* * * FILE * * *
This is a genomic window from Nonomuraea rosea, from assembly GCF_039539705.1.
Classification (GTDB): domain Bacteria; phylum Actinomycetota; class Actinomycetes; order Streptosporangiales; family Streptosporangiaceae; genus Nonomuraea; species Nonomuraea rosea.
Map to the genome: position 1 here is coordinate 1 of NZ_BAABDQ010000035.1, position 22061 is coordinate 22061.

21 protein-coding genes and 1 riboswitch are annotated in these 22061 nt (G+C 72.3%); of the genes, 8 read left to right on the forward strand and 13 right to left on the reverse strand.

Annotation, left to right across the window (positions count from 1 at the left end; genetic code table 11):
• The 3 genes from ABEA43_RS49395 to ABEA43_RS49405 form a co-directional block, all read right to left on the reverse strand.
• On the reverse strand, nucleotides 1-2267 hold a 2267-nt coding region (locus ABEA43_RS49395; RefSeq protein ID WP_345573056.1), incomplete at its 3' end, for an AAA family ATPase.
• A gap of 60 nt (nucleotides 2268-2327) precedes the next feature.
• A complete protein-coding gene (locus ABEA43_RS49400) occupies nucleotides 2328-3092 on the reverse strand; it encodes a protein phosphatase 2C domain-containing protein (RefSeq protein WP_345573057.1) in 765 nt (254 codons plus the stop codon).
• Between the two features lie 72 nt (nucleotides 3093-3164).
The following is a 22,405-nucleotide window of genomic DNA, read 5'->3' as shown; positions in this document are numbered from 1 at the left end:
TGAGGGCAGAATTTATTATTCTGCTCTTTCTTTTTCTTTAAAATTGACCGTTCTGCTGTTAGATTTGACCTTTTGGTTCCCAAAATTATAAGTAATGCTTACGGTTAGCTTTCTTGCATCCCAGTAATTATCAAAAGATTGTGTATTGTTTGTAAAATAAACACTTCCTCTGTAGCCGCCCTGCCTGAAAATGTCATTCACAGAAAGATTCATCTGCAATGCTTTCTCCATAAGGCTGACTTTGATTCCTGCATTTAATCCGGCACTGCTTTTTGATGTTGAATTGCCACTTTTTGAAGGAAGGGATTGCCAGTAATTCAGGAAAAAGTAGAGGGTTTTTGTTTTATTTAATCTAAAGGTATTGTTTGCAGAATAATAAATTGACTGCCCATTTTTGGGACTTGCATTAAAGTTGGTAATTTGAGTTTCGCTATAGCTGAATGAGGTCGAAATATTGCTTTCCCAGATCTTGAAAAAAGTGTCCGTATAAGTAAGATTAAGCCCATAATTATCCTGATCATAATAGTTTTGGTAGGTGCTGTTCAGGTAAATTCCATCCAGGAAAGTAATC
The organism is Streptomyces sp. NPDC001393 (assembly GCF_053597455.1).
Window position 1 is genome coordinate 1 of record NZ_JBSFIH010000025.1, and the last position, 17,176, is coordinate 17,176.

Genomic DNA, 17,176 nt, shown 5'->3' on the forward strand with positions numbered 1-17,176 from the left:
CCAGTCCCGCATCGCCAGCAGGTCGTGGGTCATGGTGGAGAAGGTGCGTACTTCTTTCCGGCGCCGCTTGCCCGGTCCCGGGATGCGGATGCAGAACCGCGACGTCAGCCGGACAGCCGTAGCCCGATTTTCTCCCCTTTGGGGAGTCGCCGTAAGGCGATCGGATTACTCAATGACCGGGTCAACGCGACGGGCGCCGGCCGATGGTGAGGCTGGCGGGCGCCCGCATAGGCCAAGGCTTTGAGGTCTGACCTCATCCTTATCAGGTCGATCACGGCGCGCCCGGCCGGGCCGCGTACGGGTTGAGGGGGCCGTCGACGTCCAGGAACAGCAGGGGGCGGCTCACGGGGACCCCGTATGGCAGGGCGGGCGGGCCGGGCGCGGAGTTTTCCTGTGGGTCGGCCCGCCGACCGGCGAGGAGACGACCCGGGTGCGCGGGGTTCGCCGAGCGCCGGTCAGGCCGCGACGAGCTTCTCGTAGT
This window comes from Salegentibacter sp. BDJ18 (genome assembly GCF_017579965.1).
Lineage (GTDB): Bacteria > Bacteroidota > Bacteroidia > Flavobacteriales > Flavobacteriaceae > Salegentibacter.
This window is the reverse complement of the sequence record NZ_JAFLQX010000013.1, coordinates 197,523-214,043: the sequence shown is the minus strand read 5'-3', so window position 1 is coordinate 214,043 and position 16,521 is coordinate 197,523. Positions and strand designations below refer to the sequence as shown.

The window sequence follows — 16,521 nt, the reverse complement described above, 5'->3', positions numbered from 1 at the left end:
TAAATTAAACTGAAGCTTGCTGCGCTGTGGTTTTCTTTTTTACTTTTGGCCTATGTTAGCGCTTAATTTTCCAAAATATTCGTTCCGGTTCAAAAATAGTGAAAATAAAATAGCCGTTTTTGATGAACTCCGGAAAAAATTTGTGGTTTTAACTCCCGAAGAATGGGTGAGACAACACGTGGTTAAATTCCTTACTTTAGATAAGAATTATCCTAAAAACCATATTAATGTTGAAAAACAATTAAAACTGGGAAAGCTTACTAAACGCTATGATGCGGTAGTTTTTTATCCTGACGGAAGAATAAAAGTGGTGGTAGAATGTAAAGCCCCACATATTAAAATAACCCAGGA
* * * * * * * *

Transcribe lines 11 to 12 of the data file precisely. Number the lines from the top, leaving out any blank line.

The following is a 22,405-nucleotide window of genomic DNA, read 5'->3' as shown; positions in this document are numbered from 1 at the left end:
TGAGGGCAGAATTTATTATTCTGCTCTTTCTTTTTCTTTAAAATTGACCGTTCTGCTGTTAGATTTGACCTTTTGGTTCCCAAAATTATAAGTAATGCTTACGGTTAGCTTTCTTGCATCCCAGTAATTATCAAAAGATTGTGTATTGTTTGTAAAATAAACACTTCCTCTGTAGCCGCCCTGCCTGAAAATGTCATTCACAGAAAGATTCATCTGCAATGCTTTCTCCATAAGGCTGACTTTGATTCCTGCATTTAATCCGGCACTGCTTTTTGATGTTGAATTGCCACTTTTTGAAGGAAGGGATTGCCAGTAATTCAGGAAAAAGTAGAGGGTTTTTGTTTTATTTAATCTAAAGGTATTGTTTGCAGAATAATAAATTGACTGCCCATTTTTGGGACTTGCATTAAAGTTGGTAATTTGAGTTTCGCTATAGCTGAATGAGGTCGAAATATTGCTTTCCCAGATCTTGAAAAAAGTGTCCGTATAAGTAAGATTAAGCCCATAATTATCCTGATCATAATAGTTTTGGTAGGTGCTGTTCAGGTAAATTCCATCCAGGAAAGTAATC